In what is believed to be a first for a world division of the Seventh-day Adventist Church, an estimated 4,000 pastors from the entire South American Division have gathered in Foz de Iguacu, Paraná, Brazil, for a ministerial conference and training event. (Usually, such events are held at the conference or union level.) A globally sourced group of speakers and instructors are anticipated. The Adventist Review will share frequent updates here.
Wilson Opens Historic South American Division Ministerial Council
Four thousand pastors hear emphasis on spiritual preparation
BY FELIPE LEMOS, South American Division
Are you really united in hope for the return of Jesus?" asked Pastor Ted Wilson, president of the General Conference of Seventh-day Adventists on Tuesday, May 24, during the opening of an unprecedented Ministerial Council, “United in Hope,” which has brought together more than four thousand Seventh-day Adventist pastors from eight South American countries.
It is believed to be the first time any of the Adventist Church’s 13 world divisions has brought all its pastors together in a single ministerial training event.
In his address to the pastors, who packed the convention center in the city of Foz do Iguacu, in the southern Brazilian state of Paraná, Wilson recalled the recent episode in which an American religious figure predicted Jesus would return May 21. Wilson reminded his audience , that Jesus will return on a day determined by God – as the Bible plainly declares – but that believers need to be genuinely prepared for that moment.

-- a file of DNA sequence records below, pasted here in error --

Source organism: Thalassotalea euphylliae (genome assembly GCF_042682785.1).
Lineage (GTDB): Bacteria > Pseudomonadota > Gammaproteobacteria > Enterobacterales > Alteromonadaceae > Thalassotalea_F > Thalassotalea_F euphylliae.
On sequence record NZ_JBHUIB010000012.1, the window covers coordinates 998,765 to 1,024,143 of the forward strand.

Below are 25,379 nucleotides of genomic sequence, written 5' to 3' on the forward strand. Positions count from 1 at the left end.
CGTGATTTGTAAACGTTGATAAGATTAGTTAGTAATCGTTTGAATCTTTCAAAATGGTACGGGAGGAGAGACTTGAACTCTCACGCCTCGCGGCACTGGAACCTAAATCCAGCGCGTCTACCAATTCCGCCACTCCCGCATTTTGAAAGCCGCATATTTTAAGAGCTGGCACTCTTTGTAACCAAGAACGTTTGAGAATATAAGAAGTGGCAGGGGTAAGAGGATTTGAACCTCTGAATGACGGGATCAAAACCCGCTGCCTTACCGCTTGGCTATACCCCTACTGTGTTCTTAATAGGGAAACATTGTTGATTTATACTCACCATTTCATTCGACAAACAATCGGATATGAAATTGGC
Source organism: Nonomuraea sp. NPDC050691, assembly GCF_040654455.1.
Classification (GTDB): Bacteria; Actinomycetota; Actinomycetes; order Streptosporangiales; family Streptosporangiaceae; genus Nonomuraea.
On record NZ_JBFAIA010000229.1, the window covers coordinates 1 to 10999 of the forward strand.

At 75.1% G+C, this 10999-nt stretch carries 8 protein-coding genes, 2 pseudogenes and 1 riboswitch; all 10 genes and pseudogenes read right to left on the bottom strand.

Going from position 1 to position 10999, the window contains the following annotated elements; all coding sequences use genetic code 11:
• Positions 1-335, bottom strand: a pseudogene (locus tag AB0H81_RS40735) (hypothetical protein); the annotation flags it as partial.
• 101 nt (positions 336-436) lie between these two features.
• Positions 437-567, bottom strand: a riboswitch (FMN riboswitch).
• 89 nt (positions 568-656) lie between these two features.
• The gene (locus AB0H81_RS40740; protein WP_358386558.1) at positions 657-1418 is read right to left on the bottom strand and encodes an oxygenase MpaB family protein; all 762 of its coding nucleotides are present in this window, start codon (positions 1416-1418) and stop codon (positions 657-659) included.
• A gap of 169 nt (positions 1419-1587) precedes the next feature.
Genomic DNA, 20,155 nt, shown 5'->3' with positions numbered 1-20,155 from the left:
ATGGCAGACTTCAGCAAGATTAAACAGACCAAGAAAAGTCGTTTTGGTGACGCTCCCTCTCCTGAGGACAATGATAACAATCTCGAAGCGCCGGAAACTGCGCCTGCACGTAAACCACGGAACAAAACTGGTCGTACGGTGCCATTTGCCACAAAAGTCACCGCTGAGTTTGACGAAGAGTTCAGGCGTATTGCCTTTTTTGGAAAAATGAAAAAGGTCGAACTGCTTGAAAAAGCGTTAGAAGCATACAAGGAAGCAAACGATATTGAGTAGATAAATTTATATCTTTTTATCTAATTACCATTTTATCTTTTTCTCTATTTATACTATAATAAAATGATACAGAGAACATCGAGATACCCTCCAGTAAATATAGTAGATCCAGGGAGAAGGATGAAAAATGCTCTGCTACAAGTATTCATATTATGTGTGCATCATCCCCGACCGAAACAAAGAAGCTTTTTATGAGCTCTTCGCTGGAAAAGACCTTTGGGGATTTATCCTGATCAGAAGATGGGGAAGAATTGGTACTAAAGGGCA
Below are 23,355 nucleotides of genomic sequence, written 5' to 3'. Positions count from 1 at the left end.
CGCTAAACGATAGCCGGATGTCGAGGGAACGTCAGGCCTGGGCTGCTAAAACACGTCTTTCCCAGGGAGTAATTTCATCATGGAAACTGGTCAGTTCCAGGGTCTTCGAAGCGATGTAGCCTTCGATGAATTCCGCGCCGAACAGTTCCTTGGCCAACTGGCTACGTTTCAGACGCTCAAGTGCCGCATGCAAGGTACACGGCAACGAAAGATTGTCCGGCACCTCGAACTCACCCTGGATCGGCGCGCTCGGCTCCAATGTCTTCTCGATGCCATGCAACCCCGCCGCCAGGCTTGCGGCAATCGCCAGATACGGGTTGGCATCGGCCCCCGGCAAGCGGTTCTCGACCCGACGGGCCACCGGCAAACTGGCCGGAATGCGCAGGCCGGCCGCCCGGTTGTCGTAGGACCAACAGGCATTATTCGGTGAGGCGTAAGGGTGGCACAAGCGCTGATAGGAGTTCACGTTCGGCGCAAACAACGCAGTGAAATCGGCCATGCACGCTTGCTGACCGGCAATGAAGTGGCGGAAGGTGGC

The president underlined his hope that the world’s billions not miss the opportunity to be in heaven and that nothing diverts their focus from this great event. "The Lord Jesus is returning soon and we are looking for the blessed hope," Wilson declared.
Before the leader of nearly 17 million Adventists spoke, Pastor Erton Köhler, South American Division president, cited the legacy of his two predecessors, pastors Rui Nagel and John Wolff. He recounted the delivery of five million leaflets promoting the soon-coming return of Jesus Christ in a one-day evangelism outreach under Wolff’s leadership on March 31, 1979, and the establishment of integrated evangelism when Nagel served as the Division’s executive. Köhler also emphasized the need to pursue personal revival and reformation.
"Here we are citizens of heaven. Our [present] identity speaks louder than our origins," he said.
The intention to illustrate unity through diversity among the Division’s people and pastors was clear in the very opening of the event, when representatives greeted those present in six different languages: Portuguese, Spanish, Aymara, Quechua, Guarani and Roma.
A special copy of the Bible, with nearly 70 supplements, including a full set of 27 Bible studies, was delivered to each of the pastors present. The Pastor's Bible was given as a gift, but was delivered with a sense of responsibility. Pastors were challenged to prepare themselves intensely to preach to the more than 300 million people living in Division’s territory. In a moving scene, thousands of pastors placed their hands on the Bible in a pledge of dedication as General Conference executive secretary G.T. Ng prayed for their faithfulness to God’s Word.
On the opening night, there was also a first-ever census of Adventist pastors from South America. According to sociologist Tadeu de Jesus, all the participants were to complete a questionnaire consisting of 216 questions highlighting the pastor in his personal life and professional life. This research will help generate indicators to measure processes and strategic outcomes for Adventist pastors.
At the close of the evening meeting, hundreds of prayers groups that will function throughout the five-day event were formed among the thousands of pastors present. Each group will focus its prayer time on the book “True Revival,” which includes selections from Adventist Church co-founder Ellen G. White.